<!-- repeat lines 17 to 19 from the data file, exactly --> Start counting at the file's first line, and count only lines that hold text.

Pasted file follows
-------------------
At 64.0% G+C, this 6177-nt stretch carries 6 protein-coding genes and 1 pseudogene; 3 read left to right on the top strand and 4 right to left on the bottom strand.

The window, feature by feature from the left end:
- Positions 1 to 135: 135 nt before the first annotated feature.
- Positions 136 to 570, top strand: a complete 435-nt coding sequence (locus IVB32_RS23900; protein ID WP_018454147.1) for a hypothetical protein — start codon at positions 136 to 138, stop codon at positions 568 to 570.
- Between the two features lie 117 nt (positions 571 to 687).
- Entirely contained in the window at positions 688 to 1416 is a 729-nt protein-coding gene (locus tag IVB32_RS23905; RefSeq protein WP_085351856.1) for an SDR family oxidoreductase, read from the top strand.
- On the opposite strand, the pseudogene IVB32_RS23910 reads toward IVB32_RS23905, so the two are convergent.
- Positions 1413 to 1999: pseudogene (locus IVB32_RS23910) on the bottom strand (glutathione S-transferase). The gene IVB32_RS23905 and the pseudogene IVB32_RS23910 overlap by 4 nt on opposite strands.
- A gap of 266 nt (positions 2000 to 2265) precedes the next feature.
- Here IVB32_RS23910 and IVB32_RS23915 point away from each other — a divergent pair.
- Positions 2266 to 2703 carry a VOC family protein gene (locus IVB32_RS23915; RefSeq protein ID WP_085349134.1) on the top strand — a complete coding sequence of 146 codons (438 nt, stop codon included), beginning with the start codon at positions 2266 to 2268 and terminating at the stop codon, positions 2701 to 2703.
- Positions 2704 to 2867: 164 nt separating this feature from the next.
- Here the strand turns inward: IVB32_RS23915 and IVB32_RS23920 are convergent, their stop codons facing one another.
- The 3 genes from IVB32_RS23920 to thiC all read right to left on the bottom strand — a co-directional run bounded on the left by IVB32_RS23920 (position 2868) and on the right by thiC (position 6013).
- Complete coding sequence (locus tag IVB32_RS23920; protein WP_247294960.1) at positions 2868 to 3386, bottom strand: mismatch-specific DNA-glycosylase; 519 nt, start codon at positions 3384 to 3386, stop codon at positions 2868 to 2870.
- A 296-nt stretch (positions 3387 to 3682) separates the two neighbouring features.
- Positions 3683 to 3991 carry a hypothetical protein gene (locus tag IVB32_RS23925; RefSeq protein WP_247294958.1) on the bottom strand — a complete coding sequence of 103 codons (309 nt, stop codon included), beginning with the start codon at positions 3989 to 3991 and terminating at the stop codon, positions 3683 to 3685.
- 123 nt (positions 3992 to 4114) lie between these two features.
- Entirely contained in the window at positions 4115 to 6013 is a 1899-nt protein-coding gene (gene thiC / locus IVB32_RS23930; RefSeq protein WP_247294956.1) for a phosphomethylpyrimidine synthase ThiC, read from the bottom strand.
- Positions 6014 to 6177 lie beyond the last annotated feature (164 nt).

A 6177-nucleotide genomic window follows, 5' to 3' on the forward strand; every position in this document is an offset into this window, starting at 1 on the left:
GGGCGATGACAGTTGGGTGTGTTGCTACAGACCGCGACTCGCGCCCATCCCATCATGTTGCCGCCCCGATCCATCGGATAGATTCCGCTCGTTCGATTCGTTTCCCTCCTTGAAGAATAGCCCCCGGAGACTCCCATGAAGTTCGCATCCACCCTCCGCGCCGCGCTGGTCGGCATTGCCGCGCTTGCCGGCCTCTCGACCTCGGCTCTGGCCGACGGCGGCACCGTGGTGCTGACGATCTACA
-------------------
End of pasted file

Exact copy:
- Positions 3683 to 3991 carry a hypothetical protein gene (locus tag IVB32_RS23925; RefSeq protein WP_247294958.1) on the bottom strand — a complete coding sequence of 103 codons (309 nt, stop codon included), beginning with the start codon at positions 3989 to 3991 and terminating at the stop codon, positions 3683 to 3685.
- 123 nt (positions 3992 to 4114) lie between these two features.
- Entirely contained in the window at positions 4115 to 6013 is a 1899-nt protein-coding gene (gene thiC / locus IVB32_RS23930; RefSeq protein WP_247294956.1) for a phosphomethylpyrimidine synthase ThiC, read from the bottom strand.